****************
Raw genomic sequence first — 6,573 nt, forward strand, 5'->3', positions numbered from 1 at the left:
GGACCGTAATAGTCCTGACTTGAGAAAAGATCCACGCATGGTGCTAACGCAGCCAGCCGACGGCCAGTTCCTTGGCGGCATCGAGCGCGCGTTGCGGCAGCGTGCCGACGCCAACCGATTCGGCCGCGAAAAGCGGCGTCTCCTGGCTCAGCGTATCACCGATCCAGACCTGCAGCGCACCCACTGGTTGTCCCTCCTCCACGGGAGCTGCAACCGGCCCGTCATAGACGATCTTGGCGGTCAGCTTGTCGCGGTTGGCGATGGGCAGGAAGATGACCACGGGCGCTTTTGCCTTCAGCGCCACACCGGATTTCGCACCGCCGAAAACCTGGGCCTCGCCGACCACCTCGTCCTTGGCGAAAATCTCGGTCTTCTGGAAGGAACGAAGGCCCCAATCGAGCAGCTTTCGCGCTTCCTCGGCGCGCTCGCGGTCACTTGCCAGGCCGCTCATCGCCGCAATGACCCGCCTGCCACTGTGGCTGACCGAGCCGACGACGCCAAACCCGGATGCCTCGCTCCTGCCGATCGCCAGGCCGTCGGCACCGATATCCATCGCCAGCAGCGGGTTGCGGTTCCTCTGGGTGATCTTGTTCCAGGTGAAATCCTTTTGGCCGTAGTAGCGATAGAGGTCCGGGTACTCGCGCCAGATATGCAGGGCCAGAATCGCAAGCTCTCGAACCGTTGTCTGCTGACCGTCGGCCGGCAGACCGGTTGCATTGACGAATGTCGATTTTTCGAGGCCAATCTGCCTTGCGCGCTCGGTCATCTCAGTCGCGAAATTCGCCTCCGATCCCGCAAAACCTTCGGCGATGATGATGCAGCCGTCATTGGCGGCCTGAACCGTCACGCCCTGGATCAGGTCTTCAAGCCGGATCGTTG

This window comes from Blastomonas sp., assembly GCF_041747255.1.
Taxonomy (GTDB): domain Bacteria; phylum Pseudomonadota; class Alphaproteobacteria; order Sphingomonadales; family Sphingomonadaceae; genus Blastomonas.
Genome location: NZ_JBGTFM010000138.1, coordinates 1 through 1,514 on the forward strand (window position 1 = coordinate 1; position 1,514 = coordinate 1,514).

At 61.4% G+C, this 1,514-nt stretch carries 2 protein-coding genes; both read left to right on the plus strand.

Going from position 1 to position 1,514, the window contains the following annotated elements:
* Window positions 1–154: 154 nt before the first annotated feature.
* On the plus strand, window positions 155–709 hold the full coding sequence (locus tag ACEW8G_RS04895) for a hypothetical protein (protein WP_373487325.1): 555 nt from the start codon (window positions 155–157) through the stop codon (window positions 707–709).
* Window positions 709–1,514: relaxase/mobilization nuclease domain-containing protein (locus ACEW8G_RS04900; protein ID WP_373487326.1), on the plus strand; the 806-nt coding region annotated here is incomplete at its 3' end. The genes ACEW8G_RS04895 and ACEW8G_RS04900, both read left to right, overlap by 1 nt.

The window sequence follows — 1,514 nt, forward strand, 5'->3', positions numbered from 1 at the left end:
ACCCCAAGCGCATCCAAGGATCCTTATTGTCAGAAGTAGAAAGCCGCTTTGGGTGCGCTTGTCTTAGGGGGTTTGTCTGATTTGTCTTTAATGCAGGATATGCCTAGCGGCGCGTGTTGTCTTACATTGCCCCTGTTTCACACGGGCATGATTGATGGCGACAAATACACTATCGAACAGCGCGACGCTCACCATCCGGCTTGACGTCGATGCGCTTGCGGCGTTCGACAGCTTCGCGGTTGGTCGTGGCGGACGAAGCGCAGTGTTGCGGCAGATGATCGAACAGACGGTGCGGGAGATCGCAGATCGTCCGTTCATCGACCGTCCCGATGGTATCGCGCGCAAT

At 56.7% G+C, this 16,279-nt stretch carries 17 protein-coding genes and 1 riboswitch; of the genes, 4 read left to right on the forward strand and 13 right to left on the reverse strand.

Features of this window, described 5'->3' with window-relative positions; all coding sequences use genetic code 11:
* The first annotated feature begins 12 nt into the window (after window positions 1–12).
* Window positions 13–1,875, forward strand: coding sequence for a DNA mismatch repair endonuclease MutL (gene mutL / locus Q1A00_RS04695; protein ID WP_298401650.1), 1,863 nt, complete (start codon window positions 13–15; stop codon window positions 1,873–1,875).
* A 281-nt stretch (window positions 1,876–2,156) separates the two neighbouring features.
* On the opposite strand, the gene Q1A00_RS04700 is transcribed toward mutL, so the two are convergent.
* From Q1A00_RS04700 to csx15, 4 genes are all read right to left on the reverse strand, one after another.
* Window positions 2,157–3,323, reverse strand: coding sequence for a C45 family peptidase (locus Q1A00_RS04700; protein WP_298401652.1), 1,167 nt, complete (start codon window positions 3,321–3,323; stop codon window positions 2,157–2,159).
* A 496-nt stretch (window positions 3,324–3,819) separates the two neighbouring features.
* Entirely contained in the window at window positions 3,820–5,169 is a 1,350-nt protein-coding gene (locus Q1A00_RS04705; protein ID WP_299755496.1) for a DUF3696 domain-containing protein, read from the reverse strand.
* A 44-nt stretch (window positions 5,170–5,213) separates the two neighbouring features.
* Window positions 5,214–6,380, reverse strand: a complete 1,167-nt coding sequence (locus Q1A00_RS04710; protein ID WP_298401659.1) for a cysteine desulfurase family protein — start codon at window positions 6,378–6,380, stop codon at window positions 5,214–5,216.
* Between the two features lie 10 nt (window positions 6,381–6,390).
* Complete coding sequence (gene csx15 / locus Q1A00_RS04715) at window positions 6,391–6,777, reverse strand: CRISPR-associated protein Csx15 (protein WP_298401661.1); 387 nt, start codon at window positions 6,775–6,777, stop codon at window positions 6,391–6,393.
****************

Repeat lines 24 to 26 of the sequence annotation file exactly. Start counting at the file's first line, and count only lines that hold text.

* Window positions 5,214–6,380, reverse strand: a complete 1,167-nt coding sequence (locus Q1A00_RS04710; protein ID WP_298401659.1) for a cysteine desulfurase family protein — start codon at window positions 6,378–6,380, stop codon at window positions 5,214–5,216.
* Between the two features lie 10 nt (window positions 6,381–6,390).
* Complete coding sequence (gene csx15 / locus Q1A00_RS04715) at window positions 6,391–6,777, reverse strand: CRISPR-associated protein Csx15 (protein WP_298401661.1); 387 nt, start codon at window positions 6,775–6,777, stop codon at window positions 6,391–6,393.